Twitter Can Predict the Stock Market
A new study finds that Twitter can be used to predict the stock market with 87% accuracy. Essentially, the “mood” of the Twitterverse is seemingly correlated to movements in global markets, with “calmness” an apparently accurate predictor of movement. The study’s authors theorize that societies are experiencing “collective mood swings” throughout the day, which influence their interest in buying or selling.
Tweet My Tastes
This study comes on the heels of earlier evidence showing that Twitter could predict box office sales and demonstrate the global “happiness level” in songs, blog posts, and presidential elections. (Among other interesting data, the latter study found the “happiness” of song lyrics trending steadily downward for the past 30 years, and that bloggers have become much happier since 2005.)
So how does it work?
The so-called “global mood” was the result of analyzing the emotional “content” of over 9.8 million tweets. From February to December of 2008, the tweets of 2.7 million users were collected to build a database of “emotional phrases”– over 70 in total– which fall into seven categories: happiness, kindness, alertness, sureness, vitality and calmness. The resulting data is pretty intriguing. For example, one emotion–”calmness”– seemed to correlate to a rise in stock market value. Except it did so three or four days in advance.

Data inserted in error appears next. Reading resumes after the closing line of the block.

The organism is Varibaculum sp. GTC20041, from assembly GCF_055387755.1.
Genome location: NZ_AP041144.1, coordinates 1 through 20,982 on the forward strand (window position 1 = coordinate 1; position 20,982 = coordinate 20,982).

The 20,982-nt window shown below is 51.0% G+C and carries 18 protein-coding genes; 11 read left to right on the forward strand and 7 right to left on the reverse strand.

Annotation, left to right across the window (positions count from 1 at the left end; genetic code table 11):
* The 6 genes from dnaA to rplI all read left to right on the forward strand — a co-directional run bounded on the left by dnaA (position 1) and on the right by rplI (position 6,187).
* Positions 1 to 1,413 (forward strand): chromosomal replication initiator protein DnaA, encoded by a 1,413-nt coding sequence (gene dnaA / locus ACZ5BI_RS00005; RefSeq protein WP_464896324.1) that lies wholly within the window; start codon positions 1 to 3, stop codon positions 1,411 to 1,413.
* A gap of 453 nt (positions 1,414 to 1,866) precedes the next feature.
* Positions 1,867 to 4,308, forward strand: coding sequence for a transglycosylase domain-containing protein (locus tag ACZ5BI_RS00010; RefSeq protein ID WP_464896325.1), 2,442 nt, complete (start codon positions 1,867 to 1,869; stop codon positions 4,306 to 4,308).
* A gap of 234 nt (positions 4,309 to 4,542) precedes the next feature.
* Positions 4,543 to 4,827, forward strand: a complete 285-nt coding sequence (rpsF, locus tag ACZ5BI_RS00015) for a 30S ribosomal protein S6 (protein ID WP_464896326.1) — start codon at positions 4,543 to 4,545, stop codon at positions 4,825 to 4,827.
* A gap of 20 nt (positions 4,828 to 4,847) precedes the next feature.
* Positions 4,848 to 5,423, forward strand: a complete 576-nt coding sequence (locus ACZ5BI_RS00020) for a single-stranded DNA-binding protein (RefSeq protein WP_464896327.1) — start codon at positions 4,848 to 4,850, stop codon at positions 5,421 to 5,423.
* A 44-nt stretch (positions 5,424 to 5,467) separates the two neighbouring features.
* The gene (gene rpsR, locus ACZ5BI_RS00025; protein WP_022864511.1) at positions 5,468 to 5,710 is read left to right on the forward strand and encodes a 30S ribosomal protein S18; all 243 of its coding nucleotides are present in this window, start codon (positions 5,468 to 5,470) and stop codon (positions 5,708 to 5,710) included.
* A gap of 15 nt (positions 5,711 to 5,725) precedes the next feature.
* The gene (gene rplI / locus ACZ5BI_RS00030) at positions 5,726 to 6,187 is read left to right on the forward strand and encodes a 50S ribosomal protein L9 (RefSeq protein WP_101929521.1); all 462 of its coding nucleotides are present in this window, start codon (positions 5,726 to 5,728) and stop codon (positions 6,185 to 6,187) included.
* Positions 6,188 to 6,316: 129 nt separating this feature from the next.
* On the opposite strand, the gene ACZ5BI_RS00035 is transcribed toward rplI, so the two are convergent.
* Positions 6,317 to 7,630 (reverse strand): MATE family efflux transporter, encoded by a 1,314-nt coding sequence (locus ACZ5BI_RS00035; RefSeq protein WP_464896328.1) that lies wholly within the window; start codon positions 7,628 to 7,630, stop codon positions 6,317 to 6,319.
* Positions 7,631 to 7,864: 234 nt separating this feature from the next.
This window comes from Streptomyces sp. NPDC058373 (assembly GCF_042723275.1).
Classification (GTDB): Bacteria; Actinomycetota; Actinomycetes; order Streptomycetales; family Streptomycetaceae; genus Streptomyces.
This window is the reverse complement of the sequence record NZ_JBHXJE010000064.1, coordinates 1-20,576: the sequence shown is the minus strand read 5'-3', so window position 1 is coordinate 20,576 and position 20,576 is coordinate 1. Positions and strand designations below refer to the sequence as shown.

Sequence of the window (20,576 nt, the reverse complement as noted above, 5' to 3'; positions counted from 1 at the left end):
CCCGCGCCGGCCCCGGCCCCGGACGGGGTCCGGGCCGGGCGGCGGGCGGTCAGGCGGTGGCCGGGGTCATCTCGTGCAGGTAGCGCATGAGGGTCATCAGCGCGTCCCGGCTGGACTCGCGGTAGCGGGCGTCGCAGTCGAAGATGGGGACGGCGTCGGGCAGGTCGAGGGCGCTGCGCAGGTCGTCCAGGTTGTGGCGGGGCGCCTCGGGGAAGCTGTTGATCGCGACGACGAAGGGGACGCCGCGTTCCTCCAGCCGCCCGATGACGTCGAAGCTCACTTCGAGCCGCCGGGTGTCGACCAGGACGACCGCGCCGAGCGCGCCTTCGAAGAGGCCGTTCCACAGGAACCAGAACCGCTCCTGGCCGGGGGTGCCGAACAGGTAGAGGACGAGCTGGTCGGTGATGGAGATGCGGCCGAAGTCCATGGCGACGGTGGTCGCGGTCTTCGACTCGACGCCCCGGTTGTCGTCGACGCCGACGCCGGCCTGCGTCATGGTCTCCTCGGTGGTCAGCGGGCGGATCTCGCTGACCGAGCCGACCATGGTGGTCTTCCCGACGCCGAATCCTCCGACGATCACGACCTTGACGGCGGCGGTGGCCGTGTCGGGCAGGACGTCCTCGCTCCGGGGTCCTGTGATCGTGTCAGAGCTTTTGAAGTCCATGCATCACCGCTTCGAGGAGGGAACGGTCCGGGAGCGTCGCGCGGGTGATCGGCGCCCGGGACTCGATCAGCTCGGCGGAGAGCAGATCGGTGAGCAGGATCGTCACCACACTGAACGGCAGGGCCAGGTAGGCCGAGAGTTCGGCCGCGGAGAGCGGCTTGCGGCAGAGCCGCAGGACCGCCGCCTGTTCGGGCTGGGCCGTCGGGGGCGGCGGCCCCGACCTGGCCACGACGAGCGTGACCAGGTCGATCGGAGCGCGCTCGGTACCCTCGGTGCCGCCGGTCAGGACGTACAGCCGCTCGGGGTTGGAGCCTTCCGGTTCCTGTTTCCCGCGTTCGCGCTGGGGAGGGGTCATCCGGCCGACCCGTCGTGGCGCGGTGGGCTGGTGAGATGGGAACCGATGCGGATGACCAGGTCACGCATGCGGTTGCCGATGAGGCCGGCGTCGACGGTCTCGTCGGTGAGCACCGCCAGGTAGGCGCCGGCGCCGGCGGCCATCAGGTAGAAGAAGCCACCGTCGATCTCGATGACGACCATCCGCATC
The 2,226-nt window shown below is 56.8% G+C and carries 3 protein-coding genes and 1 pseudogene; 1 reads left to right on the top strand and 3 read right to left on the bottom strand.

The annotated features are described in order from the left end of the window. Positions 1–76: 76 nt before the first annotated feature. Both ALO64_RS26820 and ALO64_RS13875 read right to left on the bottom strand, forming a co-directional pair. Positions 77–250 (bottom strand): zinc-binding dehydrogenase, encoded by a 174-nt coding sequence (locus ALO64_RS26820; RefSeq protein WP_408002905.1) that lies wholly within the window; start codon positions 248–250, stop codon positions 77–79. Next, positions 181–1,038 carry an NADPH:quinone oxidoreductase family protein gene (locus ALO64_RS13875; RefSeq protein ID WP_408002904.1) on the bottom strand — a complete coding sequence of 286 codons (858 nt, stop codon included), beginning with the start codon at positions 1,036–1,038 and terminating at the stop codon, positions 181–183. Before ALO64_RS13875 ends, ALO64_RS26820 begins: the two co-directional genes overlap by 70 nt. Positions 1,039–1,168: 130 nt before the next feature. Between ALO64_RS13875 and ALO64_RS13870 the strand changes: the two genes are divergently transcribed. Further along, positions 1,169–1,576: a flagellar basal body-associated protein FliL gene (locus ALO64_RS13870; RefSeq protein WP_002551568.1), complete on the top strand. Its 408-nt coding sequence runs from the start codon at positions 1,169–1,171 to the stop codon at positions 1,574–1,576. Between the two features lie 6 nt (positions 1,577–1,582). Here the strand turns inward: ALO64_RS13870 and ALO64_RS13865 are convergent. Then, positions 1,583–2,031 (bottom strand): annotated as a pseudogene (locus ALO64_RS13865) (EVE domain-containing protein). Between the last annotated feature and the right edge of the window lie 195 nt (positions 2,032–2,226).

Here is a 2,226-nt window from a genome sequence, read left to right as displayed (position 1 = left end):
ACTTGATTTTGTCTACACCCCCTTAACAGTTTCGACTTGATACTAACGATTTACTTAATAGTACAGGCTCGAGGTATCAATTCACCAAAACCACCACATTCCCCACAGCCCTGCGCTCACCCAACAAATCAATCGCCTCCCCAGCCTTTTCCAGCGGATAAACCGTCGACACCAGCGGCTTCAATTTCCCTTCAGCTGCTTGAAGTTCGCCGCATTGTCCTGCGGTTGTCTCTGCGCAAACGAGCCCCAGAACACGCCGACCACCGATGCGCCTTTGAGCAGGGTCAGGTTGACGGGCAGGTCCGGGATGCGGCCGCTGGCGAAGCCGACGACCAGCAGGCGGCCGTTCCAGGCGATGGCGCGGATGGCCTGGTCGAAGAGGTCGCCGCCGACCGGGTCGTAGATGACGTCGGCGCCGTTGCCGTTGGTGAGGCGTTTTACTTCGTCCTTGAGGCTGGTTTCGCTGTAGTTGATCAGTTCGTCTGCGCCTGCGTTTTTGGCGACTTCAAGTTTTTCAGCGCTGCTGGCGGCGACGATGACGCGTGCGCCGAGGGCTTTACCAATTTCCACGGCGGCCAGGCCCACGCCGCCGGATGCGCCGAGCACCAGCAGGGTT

The algorithm developed by Johan Bollen and Huina Mao (both of Indiana University-Bloomington) was originally used simply to predict stock market movements. Given only the past three days of data, this “predictor” was right about 73% of the time. But when data on global emotion was added, the predictor shot up to 86.7% accuracy.
It’s obviously pretty early to start trading based on this, but Bollen is confident he’s on to something.
“ was probably one of the most difficult periods to predict,” he said. “We had a presidential election, we had what looked to be financial Armageddon, we had the start of what has been the deepest and greatest recession since the 1930s… If our algorithm was able to predict Dow Jones Industrial Average in that period, we figured that may establish some kind of lower baseline. It could do a lot better in other periods of time.”
The researchers say their next move is to test the theory by applying the algorithm in realtime.